Why make social media work for all humankind, and be savvy while doing it? Brittni Brown looks at the statistics.
Sometimes when we get wrapped up in the on-goings of our lives, it is easy to forget that our social media accounts are linked to the rest of the world. Posting our true thoughts on social media can function as an emotional outlet, much like a journal. However, publishing many of these ideas can be detrimental to our social, personal, and professional lives.
Men reading this should take home one message: it pays to be social media responsible. And here’s why…
Examining Potential Employees
One common rule of thumb on social media that many job seekers live by is to remove any inappropriate photos from their account (namely those where individuals are obviously under the influence of controlled substances). After all, more and more managers are viewing potential employees on social media as a means of weeding irresponsible candidates out. Although the fairness of this practice is debatable, it is completely legal if your account is public.
Of course, work-inappropriate photos are only one of a number of things on social media hiring managers could use to rule someone out as a job contender. Managers also care about the thought behind the content you post and if you react bombastically towards differing lifestyles or viewpoints. Upwards of 70 percent of people rate companies based upon their reaction to negative comments on social media; therefore, they want to hire individuals that will respond responsibly if they have access to the company’s social media accounts.
Staying in Business
Additionally, many business executives are interested in using social media to grow their company. Because of this, they are looking to hire individuals that are capable of managing their personal social media accounts in a professional manner. This primarily means that photos, comments, and status updates that should be kept private or only shared with close friends are not broadcast publicly to anyone viewing your profile.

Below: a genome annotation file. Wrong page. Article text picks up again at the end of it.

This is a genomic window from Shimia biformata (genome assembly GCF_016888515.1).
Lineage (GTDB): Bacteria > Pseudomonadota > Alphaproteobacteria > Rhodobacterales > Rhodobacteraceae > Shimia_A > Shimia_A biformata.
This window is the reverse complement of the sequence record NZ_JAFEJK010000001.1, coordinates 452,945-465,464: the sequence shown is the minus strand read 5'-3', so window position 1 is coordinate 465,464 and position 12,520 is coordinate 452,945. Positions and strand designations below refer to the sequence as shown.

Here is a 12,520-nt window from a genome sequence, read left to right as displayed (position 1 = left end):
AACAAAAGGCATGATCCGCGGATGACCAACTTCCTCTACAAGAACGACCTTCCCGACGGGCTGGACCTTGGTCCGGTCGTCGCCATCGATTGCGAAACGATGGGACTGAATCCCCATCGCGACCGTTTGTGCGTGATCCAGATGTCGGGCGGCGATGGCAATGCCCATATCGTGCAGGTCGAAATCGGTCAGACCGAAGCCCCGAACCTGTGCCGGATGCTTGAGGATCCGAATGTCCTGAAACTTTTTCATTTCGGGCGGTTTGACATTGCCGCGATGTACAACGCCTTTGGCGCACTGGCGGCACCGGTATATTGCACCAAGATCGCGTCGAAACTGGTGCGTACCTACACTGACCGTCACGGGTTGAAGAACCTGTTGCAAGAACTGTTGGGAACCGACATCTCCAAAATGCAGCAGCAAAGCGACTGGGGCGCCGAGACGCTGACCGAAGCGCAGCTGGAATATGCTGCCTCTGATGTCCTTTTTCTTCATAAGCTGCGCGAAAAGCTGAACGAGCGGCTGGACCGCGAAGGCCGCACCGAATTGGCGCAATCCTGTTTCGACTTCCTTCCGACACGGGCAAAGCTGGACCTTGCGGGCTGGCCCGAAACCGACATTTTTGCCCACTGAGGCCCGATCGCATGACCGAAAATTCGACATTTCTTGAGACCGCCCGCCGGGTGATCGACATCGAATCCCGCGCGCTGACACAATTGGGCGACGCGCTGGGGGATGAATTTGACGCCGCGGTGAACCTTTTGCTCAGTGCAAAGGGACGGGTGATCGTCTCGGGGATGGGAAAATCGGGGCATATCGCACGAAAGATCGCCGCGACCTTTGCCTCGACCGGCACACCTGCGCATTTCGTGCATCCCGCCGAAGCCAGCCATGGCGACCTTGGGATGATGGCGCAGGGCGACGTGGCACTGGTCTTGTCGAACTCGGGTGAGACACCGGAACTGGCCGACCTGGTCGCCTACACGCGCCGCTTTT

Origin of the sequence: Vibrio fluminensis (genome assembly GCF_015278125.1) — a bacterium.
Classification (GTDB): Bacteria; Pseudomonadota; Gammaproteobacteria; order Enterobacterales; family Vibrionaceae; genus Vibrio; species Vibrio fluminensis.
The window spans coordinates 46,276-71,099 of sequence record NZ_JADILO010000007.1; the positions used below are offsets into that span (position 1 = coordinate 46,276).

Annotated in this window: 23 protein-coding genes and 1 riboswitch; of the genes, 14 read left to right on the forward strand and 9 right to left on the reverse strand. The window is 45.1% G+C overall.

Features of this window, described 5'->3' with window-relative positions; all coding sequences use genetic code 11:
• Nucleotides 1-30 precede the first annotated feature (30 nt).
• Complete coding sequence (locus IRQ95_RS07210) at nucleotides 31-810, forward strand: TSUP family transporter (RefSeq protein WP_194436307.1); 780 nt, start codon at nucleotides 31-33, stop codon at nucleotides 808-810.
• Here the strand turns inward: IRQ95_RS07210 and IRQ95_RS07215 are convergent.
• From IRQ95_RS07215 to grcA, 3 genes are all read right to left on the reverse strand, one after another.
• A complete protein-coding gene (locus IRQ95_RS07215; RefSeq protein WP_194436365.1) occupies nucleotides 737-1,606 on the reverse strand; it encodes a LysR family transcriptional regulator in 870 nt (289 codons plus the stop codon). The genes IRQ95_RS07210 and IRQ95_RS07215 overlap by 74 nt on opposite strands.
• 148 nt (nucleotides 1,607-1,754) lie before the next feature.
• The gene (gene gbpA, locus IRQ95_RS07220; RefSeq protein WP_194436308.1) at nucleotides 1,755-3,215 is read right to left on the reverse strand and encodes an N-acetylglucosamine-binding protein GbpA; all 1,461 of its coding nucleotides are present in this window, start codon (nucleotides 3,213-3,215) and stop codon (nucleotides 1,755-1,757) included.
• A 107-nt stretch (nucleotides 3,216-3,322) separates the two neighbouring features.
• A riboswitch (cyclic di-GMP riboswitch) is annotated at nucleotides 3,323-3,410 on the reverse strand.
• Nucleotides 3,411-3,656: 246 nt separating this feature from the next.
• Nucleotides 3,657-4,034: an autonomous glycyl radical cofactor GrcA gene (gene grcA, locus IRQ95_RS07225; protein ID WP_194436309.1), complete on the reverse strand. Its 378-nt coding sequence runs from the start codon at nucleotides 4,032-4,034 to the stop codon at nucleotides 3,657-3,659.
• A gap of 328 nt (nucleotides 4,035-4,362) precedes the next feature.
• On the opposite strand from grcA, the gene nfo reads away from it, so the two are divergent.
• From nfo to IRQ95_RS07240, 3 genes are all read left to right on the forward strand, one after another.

There are more than a few examples of how costly irresponsible social media management can be. Many of these blunders include racially inappropriate or gender biased posts or comments that go viral and eventually cost those employees their jobs and reputation.
Outside of the professional realm, social media responsibility still goes a long ways towards maintaining old relationships and building new ones. Many of us have hundreds friends and acquaintances on our social media accounts, most of which we haven’t had intimate conversations with recently, if at all. Often times it is impossible to know what their personal views are and by publishing political rants, strong religious beliefs, or personal medical information it is possible to alienate people without consciously meaning to.
Social media responsibility can even sneak its way into our love lives. In the age of technology, sharing your name with someone you are interested in is almost the same as sharing your social media profile. Approximately 48 percent of women admit to looking up a potential suitor on social media before accepting a first date. This means inappropriate or radical posts or other negative content could limit dating potential.
Finding the sweet spot between being yourself and being professional on a platform that was originally meant as a means to stay in contact with friends can be difficult. The most important rule of thumb to remember is if you would not say something (or show a picture) in person to all of your contacts, do not do so publicly on social media. After all, you never know who will see it!
Photo Credit: nicolasnova/Flickr